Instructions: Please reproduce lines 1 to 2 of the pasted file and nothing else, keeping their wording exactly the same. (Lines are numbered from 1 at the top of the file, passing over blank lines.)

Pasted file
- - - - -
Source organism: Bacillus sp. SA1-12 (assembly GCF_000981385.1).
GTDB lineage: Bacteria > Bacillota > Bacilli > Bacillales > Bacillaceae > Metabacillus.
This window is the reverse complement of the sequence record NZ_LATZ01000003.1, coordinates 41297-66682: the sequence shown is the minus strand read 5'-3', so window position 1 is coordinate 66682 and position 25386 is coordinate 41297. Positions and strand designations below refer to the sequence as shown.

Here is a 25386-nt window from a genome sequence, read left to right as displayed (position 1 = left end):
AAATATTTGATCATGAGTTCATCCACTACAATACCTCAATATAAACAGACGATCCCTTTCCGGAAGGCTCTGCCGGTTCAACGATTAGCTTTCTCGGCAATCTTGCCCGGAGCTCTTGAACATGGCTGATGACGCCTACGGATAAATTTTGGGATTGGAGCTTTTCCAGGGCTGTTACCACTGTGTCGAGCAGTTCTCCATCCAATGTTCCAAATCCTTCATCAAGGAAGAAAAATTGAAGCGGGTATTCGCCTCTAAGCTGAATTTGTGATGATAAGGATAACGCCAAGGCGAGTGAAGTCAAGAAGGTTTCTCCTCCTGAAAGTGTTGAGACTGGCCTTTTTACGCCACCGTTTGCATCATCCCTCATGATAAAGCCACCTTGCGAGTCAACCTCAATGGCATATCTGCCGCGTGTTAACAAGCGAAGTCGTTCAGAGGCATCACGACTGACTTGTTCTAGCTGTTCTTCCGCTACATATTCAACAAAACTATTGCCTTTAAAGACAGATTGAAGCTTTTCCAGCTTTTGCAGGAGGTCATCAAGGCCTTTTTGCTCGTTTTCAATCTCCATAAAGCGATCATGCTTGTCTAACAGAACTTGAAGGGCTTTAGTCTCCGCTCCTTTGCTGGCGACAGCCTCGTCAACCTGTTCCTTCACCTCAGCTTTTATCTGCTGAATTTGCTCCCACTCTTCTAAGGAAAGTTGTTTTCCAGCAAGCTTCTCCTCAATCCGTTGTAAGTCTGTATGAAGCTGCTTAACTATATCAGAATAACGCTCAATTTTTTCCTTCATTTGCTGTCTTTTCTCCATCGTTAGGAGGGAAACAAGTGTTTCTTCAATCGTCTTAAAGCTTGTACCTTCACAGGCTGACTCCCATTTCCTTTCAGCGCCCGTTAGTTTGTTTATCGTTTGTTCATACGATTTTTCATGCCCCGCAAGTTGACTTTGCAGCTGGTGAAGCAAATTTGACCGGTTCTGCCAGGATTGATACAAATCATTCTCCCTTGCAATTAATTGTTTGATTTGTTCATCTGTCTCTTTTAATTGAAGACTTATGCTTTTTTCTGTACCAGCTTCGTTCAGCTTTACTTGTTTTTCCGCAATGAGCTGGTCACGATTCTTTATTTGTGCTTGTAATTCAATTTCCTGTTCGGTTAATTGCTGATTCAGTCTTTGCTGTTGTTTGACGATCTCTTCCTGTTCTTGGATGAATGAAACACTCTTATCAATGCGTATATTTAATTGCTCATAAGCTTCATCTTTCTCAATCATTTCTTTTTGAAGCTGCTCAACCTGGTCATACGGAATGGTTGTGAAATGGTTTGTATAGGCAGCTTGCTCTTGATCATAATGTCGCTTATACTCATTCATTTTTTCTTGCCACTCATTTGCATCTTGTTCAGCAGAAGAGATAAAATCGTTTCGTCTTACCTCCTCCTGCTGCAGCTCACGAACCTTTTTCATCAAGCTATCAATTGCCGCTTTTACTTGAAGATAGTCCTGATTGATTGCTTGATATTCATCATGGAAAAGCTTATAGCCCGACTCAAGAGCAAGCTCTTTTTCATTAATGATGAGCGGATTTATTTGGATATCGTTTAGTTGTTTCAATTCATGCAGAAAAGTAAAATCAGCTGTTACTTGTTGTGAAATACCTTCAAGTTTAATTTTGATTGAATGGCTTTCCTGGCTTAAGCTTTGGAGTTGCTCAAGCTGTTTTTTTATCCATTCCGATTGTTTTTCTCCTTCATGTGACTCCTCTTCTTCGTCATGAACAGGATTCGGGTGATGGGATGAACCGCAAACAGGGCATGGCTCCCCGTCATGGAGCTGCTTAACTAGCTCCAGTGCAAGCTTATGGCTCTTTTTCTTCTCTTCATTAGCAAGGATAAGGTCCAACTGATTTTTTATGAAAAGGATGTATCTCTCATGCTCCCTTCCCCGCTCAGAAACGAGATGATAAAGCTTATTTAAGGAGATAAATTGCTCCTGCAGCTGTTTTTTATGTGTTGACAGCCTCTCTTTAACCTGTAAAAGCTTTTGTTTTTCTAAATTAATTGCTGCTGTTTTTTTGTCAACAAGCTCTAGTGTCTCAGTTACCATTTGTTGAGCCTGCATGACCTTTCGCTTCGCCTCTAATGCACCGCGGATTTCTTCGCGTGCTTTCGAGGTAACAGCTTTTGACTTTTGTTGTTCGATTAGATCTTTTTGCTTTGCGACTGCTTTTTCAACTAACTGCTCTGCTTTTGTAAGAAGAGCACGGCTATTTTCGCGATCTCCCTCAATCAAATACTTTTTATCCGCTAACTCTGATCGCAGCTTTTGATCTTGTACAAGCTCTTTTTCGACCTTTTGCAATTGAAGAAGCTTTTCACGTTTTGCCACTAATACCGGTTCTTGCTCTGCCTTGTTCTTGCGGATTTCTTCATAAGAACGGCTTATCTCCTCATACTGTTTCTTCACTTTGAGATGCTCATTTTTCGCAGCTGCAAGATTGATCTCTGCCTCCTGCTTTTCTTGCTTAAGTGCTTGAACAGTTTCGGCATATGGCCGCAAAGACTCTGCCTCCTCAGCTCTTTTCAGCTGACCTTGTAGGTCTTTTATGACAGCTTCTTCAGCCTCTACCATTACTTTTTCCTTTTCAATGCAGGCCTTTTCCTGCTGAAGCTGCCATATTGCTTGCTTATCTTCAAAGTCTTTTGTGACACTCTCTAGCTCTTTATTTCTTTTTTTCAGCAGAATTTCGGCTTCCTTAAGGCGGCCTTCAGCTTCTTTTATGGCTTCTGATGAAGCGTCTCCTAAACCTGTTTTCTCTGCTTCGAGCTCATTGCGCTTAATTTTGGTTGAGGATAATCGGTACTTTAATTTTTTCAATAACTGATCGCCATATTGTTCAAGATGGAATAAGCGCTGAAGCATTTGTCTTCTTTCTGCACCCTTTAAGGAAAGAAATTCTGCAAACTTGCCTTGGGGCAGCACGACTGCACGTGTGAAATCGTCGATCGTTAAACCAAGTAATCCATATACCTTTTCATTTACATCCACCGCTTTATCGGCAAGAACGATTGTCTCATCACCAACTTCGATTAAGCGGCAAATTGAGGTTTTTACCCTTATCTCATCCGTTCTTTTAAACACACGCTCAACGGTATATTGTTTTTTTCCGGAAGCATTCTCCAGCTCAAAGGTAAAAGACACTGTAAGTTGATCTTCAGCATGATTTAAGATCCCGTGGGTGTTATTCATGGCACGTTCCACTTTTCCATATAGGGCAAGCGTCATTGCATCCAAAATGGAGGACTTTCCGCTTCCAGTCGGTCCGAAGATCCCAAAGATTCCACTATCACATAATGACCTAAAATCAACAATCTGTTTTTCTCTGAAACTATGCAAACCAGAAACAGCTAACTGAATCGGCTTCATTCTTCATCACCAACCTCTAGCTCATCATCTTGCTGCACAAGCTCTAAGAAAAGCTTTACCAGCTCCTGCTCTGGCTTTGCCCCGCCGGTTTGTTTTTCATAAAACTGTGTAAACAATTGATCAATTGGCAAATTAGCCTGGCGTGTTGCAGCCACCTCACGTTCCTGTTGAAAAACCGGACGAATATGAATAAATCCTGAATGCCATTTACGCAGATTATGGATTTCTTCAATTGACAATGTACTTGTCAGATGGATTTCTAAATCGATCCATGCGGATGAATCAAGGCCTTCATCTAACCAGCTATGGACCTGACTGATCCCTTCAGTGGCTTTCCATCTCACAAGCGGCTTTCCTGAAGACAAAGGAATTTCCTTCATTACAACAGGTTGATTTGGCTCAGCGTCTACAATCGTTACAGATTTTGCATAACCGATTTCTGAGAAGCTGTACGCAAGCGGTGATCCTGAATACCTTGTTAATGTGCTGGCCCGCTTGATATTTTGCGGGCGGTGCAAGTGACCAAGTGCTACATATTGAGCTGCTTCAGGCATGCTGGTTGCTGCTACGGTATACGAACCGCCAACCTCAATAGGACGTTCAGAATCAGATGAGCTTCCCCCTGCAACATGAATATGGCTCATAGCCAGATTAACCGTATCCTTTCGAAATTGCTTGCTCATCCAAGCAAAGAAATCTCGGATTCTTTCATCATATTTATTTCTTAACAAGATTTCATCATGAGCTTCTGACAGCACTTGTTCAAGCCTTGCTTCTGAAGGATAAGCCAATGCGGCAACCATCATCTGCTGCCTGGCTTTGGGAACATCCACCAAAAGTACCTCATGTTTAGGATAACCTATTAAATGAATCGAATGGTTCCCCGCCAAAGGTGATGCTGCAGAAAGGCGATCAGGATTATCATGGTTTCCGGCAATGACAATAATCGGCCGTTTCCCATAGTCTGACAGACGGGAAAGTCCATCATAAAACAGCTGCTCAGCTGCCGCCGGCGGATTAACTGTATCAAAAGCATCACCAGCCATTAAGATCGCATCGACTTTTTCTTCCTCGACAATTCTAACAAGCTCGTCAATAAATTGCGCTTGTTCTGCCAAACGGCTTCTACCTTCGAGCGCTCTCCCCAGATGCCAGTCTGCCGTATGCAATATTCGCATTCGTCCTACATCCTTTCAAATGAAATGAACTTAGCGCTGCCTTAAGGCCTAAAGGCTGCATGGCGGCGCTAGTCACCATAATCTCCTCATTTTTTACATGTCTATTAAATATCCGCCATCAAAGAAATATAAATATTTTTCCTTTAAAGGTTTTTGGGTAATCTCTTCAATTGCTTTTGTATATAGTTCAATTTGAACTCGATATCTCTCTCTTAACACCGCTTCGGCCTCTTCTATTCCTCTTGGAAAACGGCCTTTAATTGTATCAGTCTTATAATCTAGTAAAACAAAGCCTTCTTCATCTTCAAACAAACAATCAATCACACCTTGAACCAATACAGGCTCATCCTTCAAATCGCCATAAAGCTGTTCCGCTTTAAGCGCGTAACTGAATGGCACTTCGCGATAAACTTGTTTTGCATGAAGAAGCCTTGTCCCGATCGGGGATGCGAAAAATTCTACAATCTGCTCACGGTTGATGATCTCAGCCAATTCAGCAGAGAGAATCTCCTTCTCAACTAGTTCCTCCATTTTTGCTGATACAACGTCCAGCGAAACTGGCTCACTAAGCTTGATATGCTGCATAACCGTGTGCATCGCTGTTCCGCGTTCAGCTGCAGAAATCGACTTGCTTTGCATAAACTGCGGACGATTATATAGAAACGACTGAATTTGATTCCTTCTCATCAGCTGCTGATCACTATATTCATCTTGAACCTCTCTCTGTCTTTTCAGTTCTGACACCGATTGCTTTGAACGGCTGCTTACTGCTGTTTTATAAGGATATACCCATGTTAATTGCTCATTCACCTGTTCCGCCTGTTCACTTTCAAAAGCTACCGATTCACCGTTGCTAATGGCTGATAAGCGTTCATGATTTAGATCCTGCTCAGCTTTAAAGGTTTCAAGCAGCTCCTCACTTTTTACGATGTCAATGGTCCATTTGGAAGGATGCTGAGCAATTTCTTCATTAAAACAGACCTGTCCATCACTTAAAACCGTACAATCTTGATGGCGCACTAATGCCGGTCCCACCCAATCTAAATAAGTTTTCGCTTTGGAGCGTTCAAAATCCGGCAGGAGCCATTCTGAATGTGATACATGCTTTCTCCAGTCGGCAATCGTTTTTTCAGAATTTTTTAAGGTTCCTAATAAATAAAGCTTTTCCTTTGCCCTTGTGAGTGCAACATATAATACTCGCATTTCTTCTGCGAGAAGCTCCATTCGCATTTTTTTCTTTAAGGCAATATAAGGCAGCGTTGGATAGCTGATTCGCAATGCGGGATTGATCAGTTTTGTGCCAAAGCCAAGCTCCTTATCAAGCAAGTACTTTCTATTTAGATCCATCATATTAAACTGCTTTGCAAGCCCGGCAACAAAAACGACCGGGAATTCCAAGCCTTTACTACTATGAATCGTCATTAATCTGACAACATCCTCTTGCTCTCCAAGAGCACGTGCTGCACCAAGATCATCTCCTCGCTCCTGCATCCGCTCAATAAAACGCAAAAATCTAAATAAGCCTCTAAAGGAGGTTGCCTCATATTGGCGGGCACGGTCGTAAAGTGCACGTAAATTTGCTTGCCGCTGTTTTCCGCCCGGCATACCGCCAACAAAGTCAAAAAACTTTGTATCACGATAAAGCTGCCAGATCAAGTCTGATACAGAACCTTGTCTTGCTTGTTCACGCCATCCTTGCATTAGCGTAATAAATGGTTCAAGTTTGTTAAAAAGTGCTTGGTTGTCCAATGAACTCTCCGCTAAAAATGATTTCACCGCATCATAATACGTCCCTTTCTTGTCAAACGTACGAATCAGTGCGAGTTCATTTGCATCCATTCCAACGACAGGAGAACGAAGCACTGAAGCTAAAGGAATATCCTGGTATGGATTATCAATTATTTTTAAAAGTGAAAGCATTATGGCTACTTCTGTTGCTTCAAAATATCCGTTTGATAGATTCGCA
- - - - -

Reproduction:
Source organism: Bacillus sp. SA1-12 (assembly GCF_000981385.1).
GTDB lineage: Bacteria > Bacillota > Bacilli > Bacillales > Bacillaceae > Metabacillus.